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Nursing Care of Infants With a Ventriculoperitoneal Shunt

Joseph, Rachel A. PhD, CCRN; Killian, Michaela R. SN; Brady, Emily E. SN

Section Editor(s): Meeker, Tamara

doi: 10.1097/ANC.0000000000000439
Special Series: Surgical Issues

Background: Infants with congenital or posthemorrhagic hydrocephalus may require a ventriculoperitoneal (VP) shunt to divert the flow of cerebrospinal fluid, thus preventing increase in intracranial pressure. Knowledge on various aspects of caring for a child with a VP shunt will enable new and experienced nurses to better care for these infants and equip parents for ongoing care at home.

Purpose: To review the nurses' role in care of infants with hydrocephalus, care after VP shunt placement, prevention of complications, and parental preparation for home care.

Methods/Search Strategy: A literature review involving electronic databases, such as CINAHL and MEDLINE, Cochrane Database Systematic Reviews, and resources from the Web sites of the National Hydrocephalus Foundation and Hydrocephalus Association, was performed to gather evidence for current practice information.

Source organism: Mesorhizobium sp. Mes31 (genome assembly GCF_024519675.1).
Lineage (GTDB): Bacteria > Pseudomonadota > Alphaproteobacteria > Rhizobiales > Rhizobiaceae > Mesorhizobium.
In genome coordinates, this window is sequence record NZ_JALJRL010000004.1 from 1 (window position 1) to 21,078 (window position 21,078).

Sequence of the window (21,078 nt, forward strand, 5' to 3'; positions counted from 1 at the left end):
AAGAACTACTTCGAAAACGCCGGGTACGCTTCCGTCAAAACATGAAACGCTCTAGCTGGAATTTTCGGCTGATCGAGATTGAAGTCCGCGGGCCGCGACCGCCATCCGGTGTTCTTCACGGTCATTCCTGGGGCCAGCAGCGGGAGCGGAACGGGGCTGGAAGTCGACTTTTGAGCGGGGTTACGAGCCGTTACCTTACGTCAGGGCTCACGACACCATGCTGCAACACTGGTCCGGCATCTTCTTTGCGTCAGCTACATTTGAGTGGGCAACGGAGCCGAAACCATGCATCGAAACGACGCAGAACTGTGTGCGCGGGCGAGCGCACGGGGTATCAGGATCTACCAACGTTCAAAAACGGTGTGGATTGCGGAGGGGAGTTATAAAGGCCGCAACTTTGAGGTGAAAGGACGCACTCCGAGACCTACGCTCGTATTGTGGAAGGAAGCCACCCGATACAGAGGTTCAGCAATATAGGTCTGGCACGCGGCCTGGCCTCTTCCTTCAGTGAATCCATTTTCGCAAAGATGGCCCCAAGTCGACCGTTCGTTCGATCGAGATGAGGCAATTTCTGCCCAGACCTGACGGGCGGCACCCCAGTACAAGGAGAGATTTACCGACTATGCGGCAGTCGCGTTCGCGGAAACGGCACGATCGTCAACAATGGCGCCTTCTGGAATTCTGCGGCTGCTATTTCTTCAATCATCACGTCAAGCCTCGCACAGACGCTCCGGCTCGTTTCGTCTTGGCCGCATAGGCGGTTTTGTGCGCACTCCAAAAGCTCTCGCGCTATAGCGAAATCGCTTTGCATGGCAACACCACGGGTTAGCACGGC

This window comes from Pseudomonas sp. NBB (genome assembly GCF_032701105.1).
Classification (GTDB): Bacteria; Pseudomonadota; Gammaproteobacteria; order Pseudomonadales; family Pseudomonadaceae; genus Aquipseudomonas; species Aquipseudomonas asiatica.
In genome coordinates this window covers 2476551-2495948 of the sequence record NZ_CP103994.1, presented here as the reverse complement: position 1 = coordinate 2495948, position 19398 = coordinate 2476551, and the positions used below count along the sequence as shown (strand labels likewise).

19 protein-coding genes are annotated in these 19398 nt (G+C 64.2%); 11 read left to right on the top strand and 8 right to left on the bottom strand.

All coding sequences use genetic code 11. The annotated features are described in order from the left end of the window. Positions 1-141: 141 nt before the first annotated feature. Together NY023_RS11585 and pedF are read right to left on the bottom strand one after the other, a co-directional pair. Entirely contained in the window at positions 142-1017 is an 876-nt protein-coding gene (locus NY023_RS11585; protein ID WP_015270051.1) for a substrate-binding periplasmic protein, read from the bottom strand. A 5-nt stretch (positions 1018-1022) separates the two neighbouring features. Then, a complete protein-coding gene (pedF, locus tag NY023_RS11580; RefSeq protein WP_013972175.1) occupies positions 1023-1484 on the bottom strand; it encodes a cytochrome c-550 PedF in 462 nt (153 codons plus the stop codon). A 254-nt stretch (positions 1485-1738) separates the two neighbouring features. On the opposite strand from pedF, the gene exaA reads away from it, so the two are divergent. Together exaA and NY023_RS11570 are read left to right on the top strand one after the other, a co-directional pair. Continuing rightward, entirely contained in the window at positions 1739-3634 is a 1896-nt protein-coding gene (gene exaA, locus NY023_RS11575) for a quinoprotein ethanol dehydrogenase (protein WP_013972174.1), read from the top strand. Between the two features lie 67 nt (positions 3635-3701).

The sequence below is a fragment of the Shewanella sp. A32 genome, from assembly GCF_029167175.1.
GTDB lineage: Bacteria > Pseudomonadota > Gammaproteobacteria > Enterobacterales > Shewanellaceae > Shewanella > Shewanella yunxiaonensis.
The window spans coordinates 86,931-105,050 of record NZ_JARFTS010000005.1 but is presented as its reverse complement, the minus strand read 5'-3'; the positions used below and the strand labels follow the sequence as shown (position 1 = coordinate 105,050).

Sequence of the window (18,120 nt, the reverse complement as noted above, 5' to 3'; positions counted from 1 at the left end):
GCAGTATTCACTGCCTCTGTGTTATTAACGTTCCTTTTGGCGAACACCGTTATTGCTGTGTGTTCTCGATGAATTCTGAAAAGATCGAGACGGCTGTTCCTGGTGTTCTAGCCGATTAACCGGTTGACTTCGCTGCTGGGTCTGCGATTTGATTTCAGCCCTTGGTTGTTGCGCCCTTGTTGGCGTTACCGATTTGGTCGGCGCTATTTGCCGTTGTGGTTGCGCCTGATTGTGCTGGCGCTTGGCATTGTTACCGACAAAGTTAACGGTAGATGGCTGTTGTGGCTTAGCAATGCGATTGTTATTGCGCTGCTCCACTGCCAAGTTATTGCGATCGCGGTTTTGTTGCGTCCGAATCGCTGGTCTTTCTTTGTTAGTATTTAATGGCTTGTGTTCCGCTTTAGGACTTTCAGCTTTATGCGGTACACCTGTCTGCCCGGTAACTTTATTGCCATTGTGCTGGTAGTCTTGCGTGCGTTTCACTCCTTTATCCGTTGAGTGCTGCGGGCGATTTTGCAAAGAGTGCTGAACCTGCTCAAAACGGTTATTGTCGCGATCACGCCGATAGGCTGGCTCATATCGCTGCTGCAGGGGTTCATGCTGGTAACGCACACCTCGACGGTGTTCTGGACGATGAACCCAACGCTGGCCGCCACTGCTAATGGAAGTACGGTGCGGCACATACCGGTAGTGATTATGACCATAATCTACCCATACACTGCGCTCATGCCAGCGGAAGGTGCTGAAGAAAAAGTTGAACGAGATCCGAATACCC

Findings and Implications for Practice and Research: Vigilant care can help with early identification of potential complications. The younger the infant at VP shunt placement, the higher the occurrence of complications. All neonatal intensive care unit nurses must be equipped with knowledge and skills to care for infants with hydrocephalus and those who undergo VP shunt placement. Monitoring for early signs of increased intracranial pressure can facilitate timely diagnosis and prompt surgical intervention. Equipping families will be helpful in early identification and timely management of shunt failure. Research on infants with VP shunt placement is essential to develop appropriate guidelines and explore experiences of families to identify caregiver burden and improve parental preparation.

West Chester University of Pennsylvania, Exton (Dr Joseph and Mss Killian and Brady); and Christiana Care Health Systems, Newark, Delaware (Dr Joseph).

Correspondence: Rachel A. Joseph, PhD, CCRN, Department of Nursing, West Chester University of Pennsylvania, 930 E. Lincoln Hwy, Exton, PA (

The authors declare no conflicts of interest.

© 2017 by The National Association of Neonatal Nurses